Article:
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Right: Hollenbeck opted to outfit the upstairs hall bathroom with an uncommon, circa-1930 barber’s sink. A wall clad with Waterworks tile holds a pair of Robern medicine cabinets and an antique light fixture from Obsolete. Opposite: The designer transformed a bedroom into a craft room, which is furnished with a 1930s wallpaper hanger’s folding table, and a patinated stool and chair from 1stdibs. Walls are painted Farrow & Ball’s Light Blue and the rug is from Nido Living. Above: Rebel Walls’ The Swedish Forest wallpaper sets a peaceful tone in a bedroom. The antique English cast-iron bed found on 1stdibs is dressed with Serena & Lily linens. A vintage wood lamp from Hollenbeck’s personal collection rests atop a nightstand from Pottery Barn Teen. Right: In the primary bedroom, House of Hackney’s Plantasia wallpaper surrounds an antique English cast-iron fireplace that’s retrofitted with a gas insert. The antique shield mirror is from 1stdibs and the antique sconces are from Obsolete. The armchairs are from SummerHouse.
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BREATHING ROOM

In this reimagined Stinson Beach retreat, time moves with nature’s rhythm.

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Architecture: John Kleman, Light Space Architecture Office Interior Design: Lindsay Brier, Anyon Interior Design Home Builder: George T. Flynn, George T. Flynn Construction Landscape Architecture: Michael Bernsohn, Michael Bernsohn Landscapes A flagstone pathway flanked with native greenery and flowering plants leads to a remodeled Stinson Beach vacation home. Architect John Kleman aligned the new glass front door with the back door and clad the home with red cedar planks.

n Stinson Beach, where the hills of West Marin merge into the waters of Bolinas Lagoon, time becomes elastic. Hours seem to stretch, ambling alongside the ebb and flow of sunshine and fog. One close-knit San Francisco family longed for these kinds of days. The parents “knew they had their children living with them for only a certain number of years,” notes Lindsay Brier, the designer hired to realize the couple’s vision. “They wanted to make the most of their time together.”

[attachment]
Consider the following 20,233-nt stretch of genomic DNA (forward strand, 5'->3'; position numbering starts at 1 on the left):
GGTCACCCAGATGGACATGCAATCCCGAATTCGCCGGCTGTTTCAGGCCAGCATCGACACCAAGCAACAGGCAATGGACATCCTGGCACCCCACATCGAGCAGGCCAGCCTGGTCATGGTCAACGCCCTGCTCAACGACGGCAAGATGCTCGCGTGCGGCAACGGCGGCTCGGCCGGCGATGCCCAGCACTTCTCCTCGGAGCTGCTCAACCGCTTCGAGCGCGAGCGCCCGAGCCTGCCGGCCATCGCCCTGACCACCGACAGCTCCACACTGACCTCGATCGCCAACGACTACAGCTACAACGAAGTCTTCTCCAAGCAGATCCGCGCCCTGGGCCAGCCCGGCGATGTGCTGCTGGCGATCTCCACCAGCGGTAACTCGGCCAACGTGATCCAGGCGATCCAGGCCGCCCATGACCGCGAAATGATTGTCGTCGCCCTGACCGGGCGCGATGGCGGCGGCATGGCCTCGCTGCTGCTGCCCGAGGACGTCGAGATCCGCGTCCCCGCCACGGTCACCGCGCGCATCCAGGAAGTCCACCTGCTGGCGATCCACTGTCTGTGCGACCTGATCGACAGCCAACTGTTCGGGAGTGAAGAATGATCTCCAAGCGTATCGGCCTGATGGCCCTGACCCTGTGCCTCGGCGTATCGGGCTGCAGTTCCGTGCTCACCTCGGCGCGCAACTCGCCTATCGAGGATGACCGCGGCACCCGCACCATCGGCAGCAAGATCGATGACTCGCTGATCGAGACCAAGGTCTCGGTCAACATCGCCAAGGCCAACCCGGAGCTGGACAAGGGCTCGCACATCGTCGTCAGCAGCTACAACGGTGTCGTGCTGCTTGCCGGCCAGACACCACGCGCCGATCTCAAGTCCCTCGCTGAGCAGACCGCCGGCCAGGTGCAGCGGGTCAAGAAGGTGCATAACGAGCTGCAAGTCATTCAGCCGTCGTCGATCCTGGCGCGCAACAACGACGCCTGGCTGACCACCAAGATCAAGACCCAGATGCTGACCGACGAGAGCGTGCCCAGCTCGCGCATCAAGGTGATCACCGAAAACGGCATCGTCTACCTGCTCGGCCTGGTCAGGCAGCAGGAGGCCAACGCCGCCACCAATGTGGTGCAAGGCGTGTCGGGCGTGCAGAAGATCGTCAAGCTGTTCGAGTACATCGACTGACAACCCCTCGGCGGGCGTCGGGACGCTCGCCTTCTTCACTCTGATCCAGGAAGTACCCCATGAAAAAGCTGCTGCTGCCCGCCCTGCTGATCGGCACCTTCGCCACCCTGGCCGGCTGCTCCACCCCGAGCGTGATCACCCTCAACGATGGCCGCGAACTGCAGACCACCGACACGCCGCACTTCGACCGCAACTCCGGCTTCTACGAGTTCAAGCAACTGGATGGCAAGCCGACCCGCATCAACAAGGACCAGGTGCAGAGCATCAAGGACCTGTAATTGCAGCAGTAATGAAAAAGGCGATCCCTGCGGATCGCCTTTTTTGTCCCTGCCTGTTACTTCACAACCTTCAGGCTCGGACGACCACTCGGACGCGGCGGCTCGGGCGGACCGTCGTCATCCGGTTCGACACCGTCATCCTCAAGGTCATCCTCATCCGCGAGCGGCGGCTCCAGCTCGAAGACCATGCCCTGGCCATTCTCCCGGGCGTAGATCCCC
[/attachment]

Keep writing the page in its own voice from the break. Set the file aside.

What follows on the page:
The couple found a waterside property nestled in the heart of the area’s tidal estuary, with waves of migrating birds gliding across the sky. But the abode itself—a generic dwelling—felt disengaged from its environs. To remedy that, “we knew we needed to dissolve the boundaries between inside and outside,” explains architect John Kleman, who worked on the project with associate Stephen Seldin. Together with general contractor George T. Flynn, the design team focused on reconnecting the house to the landscape.

Although the building’s original footprint remained the same, they opened the interiors by broadening the doors and windows. Perfectly aligned, the new openings transform how a person enters the home, “turning an opaque experience into a friendly arrival,” Kleman notes. “You’re now able to see all the way through the house to the lagoon beyond.”

Inside, sunlight pours through new skylights, casting luminous pools that move throughout the day. Underscoring this newfound warmth, Brier enveloped the interior with fresh cream walls and naturally finished cedar for the floor, ceiling panels and beams. Choosing a semitransparent wood stain ensures that “things are not too refined,” the designer says. “There’s an integrity to the variations and knots in the wood.” Many materials imbue a similar tactile imperfection, like the crackled hand-glazed brick tile on the fireplace surrounds.

The same sensibility seeps into the furnishings. “We embraced lighter teaks, some rift white oak and a little bit of rattan and wicker, which plays nicely with the floor and ceilings,” Brier adds. She complemented the warm woods with textiles featuring subtle, yet expressive detailing. There’s the family room sectional “that has an unfinished